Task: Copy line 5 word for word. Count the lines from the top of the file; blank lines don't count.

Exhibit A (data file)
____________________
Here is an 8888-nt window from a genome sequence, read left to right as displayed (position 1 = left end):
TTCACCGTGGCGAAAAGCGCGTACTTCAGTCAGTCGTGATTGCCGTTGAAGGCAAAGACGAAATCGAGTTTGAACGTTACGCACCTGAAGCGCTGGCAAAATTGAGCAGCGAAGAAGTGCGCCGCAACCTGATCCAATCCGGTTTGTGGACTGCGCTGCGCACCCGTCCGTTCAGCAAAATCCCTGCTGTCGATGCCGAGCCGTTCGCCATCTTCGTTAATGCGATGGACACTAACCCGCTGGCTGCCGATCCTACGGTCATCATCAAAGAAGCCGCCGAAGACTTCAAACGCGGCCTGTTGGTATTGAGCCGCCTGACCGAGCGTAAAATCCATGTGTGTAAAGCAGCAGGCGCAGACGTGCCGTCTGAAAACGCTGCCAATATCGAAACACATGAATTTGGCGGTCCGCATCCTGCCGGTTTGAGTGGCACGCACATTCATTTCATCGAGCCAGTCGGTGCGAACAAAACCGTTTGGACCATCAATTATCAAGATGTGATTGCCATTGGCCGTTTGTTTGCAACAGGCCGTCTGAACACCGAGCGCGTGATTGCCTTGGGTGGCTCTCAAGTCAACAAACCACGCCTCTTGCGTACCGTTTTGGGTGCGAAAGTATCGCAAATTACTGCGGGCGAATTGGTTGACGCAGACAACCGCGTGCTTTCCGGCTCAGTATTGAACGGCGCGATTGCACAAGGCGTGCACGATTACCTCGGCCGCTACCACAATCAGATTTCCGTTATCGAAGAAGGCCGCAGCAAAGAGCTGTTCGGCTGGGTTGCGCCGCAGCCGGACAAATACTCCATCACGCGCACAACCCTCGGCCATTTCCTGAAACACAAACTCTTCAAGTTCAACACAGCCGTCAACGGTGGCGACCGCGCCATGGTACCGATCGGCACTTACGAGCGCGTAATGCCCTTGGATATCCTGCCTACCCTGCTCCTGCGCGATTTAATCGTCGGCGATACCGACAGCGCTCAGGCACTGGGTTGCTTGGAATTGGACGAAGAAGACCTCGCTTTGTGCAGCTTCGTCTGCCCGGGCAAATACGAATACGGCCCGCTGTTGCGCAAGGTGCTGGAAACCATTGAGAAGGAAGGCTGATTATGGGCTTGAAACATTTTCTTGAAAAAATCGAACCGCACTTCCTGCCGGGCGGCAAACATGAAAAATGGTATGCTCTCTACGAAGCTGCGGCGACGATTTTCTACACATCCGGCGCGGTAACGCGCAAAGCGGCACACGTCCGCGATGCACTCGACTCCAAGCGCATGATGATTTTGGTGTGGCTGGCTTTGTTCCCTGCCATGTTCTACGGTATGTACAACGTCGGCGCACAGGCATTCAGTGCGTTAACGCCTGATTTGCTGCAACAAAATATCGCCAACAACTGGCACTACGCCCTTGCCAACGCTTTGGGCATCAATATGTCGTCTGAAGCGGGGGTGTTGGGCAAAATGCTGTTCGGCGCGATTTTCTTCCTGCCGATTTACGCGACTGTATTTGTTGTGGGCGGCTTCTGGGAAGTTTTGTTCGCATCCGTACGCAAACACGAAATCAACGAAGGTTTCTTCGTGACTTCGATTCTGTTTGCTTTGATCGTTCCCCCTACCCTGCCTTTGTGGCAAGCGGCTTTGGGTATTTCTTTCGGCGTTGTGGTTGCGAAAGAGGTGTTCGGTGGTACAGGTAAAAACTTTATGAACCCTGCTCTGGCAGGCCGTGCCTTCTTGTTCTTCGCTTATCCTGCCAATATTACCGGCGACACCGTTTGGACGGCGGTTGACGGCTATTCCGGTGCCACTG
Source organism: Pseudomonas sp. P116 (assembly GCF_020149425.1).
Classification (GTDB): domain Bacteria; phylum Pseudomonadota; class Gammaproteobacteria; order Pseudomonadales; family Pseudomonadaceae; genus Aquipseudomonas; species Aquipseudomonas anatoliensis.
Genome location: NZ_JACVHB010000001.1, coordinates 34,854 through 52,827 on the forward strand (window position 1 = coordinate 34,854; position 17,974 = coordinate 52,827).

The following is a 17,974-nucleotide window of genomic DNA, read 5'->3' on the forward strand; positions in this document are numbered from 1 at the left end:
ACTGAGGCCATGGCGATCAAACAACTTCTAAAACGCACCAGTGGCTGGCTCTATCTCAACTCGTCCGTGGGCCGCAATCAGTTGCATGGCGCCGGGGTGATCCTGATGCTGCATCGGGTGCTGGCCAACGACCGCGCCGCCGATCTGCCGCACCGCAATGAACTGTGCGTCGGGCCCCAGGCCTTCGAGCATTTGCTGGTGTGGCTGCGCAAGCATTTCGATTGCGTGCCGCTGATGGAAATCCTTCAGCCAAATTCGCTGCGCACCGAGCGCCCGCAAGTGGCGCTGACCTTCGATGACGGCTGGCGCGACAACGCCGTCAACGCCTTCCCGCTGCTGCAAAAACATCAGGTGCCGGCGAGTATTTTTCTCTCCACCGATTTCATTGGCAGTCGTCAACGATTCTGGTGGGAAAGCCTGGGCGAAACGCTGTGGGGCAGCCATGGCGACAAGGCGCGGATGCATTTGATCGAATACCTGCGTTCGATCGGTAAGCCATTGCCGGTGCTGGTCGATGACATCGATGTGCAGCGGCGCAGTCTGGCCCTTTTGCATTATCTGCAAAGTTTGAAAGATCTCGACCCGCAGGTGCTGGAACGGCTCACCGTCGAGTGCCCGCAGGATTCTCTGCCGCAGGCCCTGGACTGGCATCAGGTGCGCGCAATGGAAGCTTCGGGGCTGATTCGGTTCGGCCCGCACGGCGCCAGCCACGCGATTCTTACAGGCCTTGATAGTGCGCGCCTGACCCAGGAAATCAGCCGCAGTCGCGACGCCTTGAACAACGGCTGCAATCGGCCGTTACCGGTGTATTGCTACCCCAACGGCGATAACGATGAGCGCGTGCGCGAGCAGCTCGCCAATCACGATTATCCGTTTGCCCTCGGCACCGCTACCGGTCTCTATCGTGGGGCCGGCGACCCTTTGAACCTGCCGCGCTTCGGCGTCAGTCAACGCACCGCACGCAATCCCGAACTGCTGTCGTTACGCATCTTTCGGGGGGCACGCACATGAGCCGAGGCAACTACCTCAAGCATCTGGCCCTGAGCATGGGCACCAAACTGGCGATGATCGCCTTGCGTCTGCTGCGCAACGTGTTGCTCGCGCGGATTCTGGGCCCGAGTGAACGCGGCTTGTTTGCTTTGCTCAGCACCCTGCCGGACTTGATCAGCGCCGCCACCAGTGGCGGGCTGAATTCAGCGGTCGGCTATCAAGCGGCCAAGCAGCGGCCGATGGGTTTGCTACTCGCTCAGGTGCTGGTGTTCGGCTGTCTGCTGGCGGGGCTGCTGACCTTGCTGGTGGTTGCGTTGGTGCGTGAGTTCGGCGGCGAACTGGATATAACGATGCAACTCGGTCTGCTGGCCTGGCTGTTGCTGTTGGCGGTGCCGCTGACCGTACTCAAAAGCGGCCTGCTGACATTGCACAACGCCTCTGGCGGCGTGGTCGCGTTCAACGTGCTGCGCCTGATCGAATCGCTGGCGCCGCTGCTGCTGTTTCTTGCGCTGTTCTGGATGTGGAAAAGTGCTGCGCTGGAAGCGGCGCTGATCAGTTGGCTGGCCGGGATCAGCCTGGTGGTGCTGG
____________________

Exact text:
Genome location: NZ_JACVHB010000001.1, coordinates 34,854 through 52,827 on the forward strand (window position 1 = coordinate 34,854; position 17,974 = coordinate 52,827).